Sunteți pe pagina 1din 2


Louis Althusser’s ‘Ideology and Ideological State Apparatuses (Notes Towards an

Investigation)’, originally ‘Idéologie et appareils idéologiques d’État (Notes pour une
recherche’) in French, is an essay first published in 1970. It deals with the author’s
theorization of ideology and is fundamental to the modern world’s understanding of ideology
and how it governs both individual and collective consciousness. Althusser advanced the
Marx-Engels’ understanding of ideology as a “false consciousness” by including elements
from the works of eminent Marxist philosopher Antonio Gramsci and psychoanalysts
Sigmund Freud and Jacques Lacan.

Althusser’s view on ideology assumes that it is the greatest material power available, and
thus, he expands the traditional Marxist opinion that privileges economy as the ultimate
power of the capitalist society. For him, ideology is “a system of the ideas and
representations (images, myths, ideas or concepts, according to the
case) which dominate the mind of a man or a social group". More significantly, he desires a
discussion on the relationship between the State and its citizens, or “subjects”. He basically
wishes to examine the various powerful ways in which the State exerts and maintains control
over its subjects, both through Ideological State Apparatuses (ISA) and Repressive State
Apparatuses (RSA), in order to reproduce its productive power, i.e. the conditions of
production. The question of how conditions and relations of production are reproduced in
capitalist societies is very traditionally Marxist. Althusser’s answer elaborates the workings
of both RSA and ISA: the former consists of those practices and institutions that “gain
abidance and cooperation from the public through physical coercion means such as the
police, army, prisons, courts etc.”, and the latter are somewhat reminiscent of Gramsci's
concept of hegemony and soft power and are sustained by cultural institutions such as the
education system, the church, the family, media and culture. The ideological state
apparatuses gain free willed cooperation and grant a sense of choice in matters that are in
reality imposed. Althusser also implies that the educational apparatus, i.e. the school, is the
dominant Ideological State Apparatus in capitalist formations that secures the reigning

For Althusser, ideology is eternal since it is omnipresent in an immutable form, and has a
thriving material existence- “Ideology is a representation of the imaginary relationship of
individuals to their real conditions of existence.” He further adds that there is no practice
except in ideology, and there is no ideology except by the subjects and for the subjects. This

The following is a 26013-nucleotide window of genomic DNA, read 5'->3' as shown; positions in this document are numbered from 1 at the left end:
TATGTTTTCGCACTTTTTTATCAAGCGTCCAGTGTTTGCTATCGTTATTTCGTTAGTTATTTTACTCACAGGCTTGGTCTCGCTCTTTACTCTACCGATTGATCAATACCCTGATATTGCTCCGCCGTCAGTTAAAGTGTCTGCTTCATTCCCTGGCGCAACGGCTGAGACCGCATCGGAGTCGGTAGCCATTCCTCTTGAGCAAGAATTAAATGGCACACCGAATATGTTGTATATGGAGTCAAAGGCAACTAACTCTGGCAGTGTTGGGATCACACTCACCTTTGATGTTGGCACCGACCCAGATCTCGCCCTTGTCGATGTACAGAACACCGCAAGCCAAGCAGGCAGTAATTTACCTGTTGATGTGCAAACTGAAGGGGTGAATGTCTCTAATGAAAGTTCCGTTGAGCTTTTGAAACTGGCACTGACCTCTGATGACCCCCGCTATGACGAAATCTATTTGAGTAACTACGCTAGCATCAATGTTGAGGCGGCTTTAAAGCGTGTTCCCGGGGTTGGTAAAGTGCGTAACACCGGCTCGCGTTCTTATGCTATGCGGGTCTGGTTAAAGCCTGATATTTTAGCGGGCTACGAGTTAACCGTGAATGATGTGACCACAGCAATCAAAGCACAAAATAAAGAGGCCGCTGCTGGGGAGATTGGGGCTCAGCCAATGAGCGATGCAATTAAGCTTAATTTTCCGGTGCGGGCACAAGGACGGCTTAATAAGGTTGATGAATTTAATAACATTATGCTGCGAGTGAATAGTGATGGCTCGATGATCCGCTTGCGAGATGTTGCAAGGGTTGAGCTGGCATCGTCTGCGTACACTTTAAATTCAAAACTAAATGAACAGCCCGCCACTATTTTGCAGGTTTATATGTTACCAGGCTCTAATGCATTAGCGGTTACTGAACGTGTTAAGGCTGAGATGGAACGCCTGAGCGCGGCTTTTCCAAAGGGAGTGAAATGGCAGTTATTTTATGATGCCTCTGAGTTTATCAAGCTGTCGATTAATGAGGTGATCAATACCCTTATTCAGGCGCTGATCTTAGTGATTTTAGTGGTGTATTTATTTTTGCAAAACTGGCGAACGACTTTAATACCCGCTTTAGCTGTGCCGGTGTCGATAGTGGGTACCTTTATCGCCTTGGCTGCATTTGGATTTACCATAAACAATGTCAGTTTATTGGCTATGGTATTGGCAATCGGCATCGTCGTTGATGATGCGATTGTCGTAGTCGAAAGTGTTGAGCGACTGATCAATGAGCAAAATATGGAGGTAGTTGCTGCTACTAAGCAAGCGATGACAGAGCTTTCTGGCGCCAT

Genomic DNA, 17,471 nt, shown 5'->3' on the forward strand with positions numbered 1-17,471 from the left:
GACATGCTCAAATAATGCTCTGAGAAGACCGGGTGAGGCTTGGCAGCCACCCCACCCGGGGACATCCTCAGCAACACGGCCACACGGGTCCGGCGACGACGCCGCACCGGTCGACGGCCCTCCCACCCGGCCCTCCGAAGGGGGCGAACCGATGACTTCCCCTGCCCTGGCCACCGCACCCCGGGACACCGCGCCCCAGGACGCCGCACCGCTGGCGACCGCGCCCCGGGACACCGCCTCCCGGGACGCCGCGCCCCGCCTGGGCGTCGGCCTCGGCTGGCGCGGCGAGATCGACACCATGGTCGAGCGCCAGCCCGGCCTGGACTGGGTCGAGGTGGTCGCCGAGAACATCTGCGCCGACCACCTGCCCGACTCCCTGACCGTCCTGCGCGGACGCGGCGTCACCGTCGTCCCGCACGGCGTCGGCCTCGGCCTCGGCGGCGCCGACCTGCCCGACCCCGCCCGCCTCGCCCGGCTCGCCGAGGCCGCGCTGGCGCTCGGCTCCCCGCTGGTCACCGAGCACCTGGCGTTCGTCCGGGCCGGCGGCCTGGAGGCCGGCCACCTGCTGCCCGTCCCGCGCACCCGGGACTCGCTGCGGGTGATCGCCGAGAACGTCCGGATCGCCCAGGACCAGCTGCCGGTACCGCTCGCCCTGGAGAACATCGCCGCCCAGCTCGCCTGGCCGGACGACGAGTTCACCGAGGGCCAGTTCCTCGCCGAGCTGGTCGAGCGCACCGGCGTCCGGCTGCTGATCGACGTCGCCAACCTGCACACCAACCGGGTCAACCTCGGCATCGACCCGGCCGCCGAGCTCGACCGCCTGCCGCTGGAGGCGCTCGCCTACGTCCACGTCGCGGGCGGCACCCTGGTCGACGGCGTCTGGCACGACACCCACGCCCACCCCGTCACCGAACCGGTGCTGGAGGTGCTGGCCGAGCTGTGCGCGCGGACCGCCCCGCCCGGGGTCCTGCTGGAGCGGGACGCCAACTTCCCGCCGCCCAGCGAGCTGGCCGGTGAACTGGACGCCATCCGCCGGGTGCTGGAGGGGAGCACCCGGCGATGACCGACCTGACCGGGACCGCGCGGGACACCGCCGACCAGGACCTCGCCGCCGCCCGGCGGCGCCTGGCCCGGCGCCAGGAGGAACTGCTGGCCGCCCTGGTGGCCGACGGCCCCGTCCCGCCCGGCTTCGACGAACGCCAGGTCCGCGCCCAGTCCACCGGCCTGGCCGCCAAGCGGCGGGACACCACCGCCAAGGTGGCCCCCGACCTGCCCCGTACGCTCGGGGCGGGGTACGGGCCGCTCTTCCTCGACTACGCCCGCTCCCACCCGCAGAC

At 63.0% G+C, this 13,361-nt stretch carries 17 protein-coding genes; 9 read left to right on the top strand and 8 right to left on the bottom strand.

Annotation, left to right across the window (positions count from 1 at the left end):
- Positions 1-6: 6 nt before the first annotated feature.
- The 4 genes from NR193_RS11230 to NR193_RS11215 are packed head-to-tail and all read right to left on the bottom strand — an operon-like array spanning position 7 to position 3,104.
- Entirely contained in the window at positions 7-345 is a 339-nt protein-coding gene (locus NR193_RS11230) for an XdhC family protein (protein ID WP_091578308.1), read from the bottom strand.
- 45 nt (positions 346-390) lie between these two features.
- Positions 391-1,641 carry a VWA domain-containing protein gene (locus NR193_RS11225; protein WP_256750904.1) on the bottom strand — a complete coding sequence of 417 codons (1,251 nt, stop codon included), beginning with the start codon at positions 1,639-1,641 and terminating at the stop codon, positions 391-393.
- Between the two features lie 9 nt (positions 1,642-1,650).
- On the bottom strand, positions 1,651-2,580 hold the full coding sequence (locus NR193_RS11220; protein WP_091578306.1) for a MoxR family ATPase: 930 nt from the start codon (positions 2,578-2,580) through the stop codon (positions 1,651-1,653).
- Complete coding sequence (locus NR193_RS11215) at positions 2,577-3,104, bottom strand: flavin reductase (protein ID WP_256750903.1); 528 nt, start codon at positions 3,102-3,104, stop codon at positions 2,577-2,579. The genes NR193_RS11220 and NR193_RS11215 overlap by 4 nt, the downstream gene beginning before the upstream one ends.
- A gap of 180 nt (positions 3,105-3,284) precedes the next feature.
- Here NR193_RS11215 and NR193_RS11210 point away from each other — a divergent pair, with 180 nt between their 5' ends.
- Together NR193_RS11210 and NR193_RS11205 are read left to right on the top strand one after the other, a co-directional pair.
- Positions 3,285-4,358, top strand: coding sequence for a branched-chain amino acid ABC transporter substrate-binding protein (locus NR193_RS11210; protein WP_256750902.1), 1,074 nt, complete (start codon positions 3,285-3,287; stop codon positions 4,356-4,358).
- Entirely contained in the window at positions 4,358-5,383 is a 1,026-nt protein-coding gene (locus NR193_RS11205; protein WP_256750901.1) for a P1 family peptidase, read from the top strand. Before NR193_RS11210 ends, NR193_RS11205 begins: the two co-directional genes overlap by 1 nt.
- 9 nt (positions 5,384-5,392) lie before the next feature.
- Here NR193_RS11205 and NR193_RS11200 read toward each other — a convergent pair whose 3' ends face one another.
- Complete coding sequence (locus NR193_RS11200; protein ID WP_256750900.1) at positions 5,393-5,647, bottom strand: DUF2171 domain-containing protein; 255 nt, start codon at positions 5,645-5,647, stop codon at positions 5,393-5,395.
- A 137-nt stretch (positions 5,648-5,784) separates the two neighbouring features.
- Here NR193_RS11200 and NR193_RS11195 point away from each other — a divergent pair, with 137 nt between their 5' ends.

definition of the concept of ideology, which is the key player in ISA, seeks to explain
perpetual class subordination and exploitative relations of production over generations. Here,
Althusser also introduces the concept of ‘Interpellation’ the process by which ideology (as a
structure) gets us to become subjects, and hence be oblivious to our subject positions within
any particular ideological formation: ideology interpellates individuals as subjects. Ideology
is also the basic thing that differentiates ISA from RSA: RSA functions by violence whereas
ISA functions by ideology. Nevertheless, every State Apparatus, whether repressive or
ideological, functions both by violence and by ideology, often simultaneously. It can be said
that RSA initially operates through systematic repression, and later through ideology,
whereas ISA on the other hand initially operates through ideology, and later through
repression. Also, Ideological State Apparatuses must exist in plurality before a single
Repressive State Apparatus can come into existence. The ruling class who hold RSAs can
also easily decree ISAs. In order to hold State power for a long period, the ruling class should
at the same time exercising its hegemony over, and in, the ISA. This is how hegemonic
structures of power and domination function. Moreover, it is easier to lay down laws, which
are codified according to a pre-existing framework of norms, in RSA than in ISA, since RSA
belongs largely to the public domain and ISA to the private. RSA is secured by its unified
and centralized organization under the leadership of classes in power whereas ISA is secured
in contradictory forms by the ruling ideology, the ideology of the ruling class.

In conclusion, Althusser explores the structures of hegemony in capitalist societies through

the concepts of ideology and relations and conditions of production.